Title: A Small Town in Germany
Author: John Le Carré
Le Carré, John (1968, 2013). A Small Town in Germany. New York: Penguin Books
Date Posted: December 2, 2016
Reviewed by Richard Boston
The short step from Bulldog Drummond to Ian Fleming’s James Bond consisted in giving the hero a sex life. Adam Diment–who with three books published at the age of 24, looks set fair as Fleming’s successor–has once more brought the hero up to date by making him less snobbish and more promiscuous than Bond. Furthermore, he smokes pot (Sherlock Holmes took cocaine). But these are mere trimmings: the basic formula of British fantasy spy-thrillers has changed hardly at all for more than half a century.
John Le Carré is not in this tradition, even if his subject matter sometimes overlaps with it. His works belong rather with the Graham Greene of The Third Man. Le Carré depicts, as Greene does, a seedy world in which violence is ugly, evil is banal, and moral problems come not in terms of black and white but in shades of drabbest gray. Far from being glamorized, the spy is dragged down to the level of the world into which his work takes him. Espionage degrades, compromises and desensitizes. Most of its practitioners are incompetent. Those who are efficient at their jobs are failures in their private lives.
Since the revelations of the Philby affair, all this may seem obvious enough. But Philby merely confirmed what Le Carré readers had known ever since The Spy Who Came in From the Cold burst on a Fleming-sodden world (Le Carré previous books, Call for the Dead and A Murder of Quality had received much less notice).
The Spy Who Came in From the Cold was remarkable not only for its deglamorizing of espionage, but also for its superbly ingenious plot. This ingenuity came from the schemes hatched by the heartless but brilliantly intelligent men in London who gave Leamas, the agent, his orders. In Le Carré’s next novel (The Looking Glass War), the men in London were mostly shown as stupid, incompetent and as self-interested as anyone else. The book was less ingenious– but, even more than its predecessor, it showed the total unreality of the spy’s world.
Le Carré’s new novel, however, is as ingenious as anything he has written. Most of the action takes place in or around the British Embassy in Bonn, the “small town in Germany” of the title. The time is the “recent future,” and the political situation in Europe is not unlike that of the present time.
The British Government, in trouble at home, sees a cure for all its ills in the Common Market, for membership of which it is making another desperate bid. Its ally in this attempt (against continued French opposition) is West Germany –but the German Government has its own problems. Led by a demagogue called Karfeld, the extra-parliamentary opposition has suddenly become threateningly powerful, having taken the form of “an amorphous movement of popular resentments, popular protests and occasional violence–a movement of the resentful mass–unified by its slogans, and fed by its dreams.” As the movement is violently anti-British and looks as though it will soon be strong enough to put real pressure on Bonn, Britain may lose essential backing in the Common Market negotiations now under way in Brussels.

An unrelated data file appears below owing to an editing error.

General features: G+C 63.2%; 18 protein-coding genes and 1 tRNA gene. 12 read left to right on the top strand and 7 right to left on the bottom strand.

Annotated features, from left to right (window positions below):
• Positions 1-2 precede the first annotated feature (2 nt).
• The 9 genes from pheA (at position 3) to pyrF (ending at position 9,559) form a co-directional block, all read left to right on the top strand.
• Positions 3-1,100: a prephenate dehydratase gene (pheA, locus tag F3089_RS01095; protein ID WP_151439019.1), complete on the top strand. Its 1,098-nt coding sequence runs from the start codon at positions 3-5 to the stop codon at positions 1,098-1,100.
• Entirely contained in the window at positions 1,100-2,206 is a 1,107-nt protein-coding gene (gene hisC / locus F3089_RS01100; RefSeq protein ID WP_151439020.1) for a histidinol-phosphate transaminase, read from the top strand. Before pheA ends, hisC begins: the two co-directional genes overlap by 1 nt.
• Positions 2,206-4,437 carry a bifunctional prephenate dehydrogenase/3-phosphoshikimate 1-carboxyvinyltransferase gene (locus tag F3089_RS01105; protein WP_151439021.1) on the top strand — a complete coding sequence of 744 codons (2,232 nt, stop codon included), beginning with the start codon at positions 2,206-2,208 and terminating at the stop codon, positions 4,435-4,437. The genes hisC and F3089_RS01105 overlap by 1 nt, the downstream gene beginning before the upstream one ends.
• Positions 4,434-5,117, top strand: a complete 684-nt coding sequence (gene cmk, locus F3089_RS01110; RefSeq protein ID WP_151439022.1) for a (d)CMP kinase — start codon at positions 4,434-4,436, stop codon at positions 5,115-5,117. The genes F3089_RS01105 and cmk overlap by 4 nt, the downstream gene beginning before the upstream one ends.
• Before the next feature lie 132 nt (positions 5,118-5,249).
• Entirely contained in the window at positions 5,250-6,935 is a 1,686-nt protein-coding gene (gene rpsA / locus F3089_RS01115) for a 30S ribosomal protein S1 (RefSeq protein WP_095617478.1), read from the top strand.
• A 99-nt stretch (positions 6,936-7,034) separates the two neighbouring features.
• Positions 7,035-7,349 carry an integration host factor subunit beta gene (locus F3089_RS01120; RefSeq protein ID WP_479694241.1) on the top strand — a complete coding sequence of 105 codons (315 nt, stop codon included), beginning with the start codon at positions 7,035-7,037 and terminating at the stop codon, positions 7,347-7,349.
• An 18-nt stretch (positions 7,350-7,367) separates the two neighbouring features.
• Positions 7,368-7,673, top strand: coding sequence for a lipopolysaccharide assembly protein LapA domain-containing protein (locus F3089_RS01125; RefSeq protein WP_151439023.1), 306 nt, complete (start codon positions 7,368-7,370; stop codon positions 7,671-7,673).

At this crucial point Leo Harting, a Second Secretary in the British Embassy in Bonn, disappears. At the same time, official documents and secret files are found to be missing, and it seems that Harting has information that could reduce British chances in the Brussels talks still further. Alan Turner is the man sent from London to look for Harting and the files.
Turner is tough, unattractive and professional, very much in the mold of Leamas: “A big, lumbering man, fair-haired, plain-faced and pale.” When he gets to Bonn, he is extremely rude and aggressive to everyone he questions about Harting, but his methods achieve results. The incompetence of the Embassy officials soon emerges. More slowly, a picture is built up of Harting’s character and his life–playing the organ in the Embassy chapel, making up to the women on the staff, slowly working his way into positions where he has access to secret information.
The facts that emerge are puzzling–until Turner begins to recognize in Harting a man like himself. They are “of one blood”: one of the diplomats says that Harting is Turner’s “untamed half.” Turner’s tenacity and direct approach bring more and more information to light: as someone says of him, “You’d pull down the whole forest, you would, to find an acorn.” As the Karfeld movement prepares for a huge demonstration in Bonn, the facts about Harting begin to fall into place. It would be unfair to say more about the denouement than that it is as ingenious as the finale of The Spy Who Came in From the Cold. The final explanation is unexpected–but, when it comes, is immediately convincing.
A Small Town in Germany is an exciting, compulsively readable and brilliantly plotted novel. Le Carré has shown once more that he can write this kind of book better than anyone else around–and he has done so without repeating himself.